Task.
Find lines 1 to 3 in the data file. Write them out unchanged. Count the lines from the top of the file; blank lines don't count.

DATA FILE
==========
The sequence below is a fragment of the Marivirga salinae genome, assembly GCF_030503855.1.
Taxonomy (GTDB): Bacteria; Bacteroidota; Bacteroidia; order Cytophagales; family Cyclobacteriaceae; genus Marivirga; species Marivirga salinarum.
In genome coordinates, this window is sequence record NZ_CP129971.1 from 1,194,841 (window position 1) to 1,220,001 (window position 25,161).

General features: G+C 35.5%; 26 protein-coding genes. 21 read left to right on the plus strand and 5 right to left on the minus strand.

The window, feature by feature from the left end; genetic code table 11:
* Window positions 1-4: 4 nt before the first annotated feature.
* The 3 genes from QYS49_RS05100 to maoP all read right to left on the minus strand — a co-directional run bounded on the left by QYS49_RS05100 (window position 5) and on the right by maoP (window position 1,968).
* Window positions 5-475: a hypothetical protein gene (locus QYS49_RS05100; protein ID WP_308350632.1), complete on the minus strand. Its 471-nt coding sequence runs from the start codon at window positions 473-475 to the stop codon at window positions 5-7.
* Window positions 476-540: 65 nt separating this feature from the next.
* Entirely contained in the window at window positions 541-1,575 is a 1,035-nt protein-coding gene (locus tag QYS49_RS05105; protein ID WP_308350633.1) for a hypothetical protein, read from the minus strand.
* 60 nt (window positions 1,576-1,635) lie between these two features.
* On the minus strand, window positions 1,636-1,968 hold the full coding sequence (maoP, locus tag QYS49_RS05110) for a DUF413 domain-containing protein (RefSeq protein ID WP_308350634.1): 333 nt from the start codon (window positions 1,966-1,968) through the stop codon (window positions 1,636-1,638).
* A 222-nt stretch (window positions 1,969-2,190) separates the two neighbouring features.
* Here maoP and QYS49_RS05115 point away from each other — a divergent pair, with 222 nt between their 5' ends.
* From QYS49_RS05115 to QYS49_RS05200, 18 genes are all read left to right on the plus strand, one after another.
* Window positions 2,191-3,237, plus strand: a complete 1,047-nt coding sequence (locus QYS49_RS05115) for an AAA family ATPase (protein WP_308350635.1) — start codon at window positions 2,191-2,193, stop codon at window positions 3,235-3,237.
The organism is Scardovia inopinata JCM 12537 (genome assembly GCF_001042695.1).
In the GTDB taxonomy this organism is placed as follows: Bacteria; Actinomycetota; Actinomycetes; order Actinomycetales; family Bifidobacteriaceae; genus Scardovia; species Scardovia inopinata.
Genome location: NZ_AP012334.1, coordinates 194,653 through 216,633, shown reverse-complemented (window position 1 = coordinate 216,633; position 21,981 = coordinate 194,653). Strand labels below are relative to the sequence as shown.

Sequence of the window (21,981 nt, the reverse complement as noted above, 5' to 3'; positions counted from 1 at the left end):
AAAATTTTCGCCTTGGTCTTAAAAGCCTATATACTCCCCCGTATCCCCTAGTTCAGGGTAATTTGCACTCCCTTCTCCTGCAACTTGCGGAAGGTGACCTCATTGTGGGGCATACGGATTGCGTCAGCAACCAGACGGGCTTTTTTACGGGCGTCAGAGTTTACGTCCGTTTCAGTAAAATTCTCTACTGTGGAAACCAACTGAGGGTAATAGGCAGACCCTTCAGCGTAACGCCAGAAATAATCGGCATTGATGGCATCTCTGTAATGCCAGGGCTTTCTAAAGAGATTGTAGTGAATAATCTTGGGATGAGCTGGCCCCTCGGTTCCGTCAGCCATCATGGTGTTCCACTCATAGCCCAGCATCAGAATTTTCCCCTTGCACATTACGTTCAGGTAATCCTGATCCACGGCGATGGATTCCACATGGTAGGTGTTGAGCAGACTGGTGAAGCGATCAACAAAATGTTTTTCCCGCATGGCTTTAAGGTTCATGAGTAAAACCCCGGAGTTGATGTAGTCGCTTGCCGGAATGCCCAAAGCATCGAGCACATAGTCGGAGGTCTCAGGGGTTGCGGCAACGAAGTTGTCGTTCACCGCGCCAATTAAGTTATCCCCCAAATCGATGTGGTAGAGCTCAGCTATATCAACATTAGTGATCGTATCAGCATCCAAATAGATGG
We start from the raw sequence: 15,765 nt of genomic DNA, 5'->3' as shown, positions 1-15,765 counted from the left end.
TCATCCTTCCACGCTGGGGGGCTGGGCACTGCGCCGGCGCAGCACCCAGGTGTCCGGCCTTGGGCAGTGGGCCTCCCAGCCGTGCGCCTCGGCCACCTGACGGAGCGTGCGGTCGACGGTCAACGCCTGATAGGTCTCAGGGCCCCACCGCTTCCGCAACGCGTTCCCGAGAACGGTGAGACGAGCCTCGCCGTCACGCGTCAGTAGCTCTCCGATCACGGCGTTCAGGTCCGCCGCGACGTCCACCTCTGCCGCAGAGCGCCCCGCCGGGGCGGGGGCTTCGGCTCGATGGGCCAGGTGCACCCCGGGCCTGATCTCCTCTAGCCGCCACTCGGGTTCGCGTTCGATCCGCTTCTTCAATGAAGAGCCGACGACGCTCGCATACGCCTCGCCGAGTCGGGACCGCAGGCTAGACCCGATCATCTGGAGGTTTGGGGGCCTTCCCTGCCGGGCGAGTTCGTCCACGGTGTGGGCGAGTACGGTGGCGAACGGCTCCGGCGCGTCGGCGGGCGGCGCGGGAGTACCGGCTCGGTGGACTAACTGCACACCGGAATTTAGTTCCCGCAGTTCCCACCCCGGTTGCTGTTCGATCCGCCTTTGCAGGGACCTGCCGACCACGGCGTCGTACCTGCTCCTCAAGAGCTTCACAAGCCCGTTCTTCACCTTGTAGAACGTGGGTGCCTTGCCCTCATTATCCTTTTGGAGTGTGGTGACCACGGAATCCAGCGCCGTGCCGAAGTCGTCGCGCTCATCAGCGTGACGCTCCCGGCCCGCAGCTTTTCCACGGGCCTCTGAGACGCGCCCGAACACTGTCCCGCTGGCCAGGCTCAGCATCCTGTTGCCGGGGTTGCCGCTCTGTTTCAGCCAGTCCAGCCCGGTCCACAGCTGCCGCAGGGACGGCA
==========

The sequence below is a fragment of the Marivirga salinae genome, assembly GCF_030503855.1.
Taxonomy (GTDB): Bacteria; Bacteroidota; Bacteroidia; order Cytophagales; family Cyclobacteriaceae; genus Marivirga; species Marivirga salinarum.
In genome coordinates, this window is sequence record NZ_CP129971.1 from 1,194,841 (window position 1) to 1,220,001 (window position 25,161).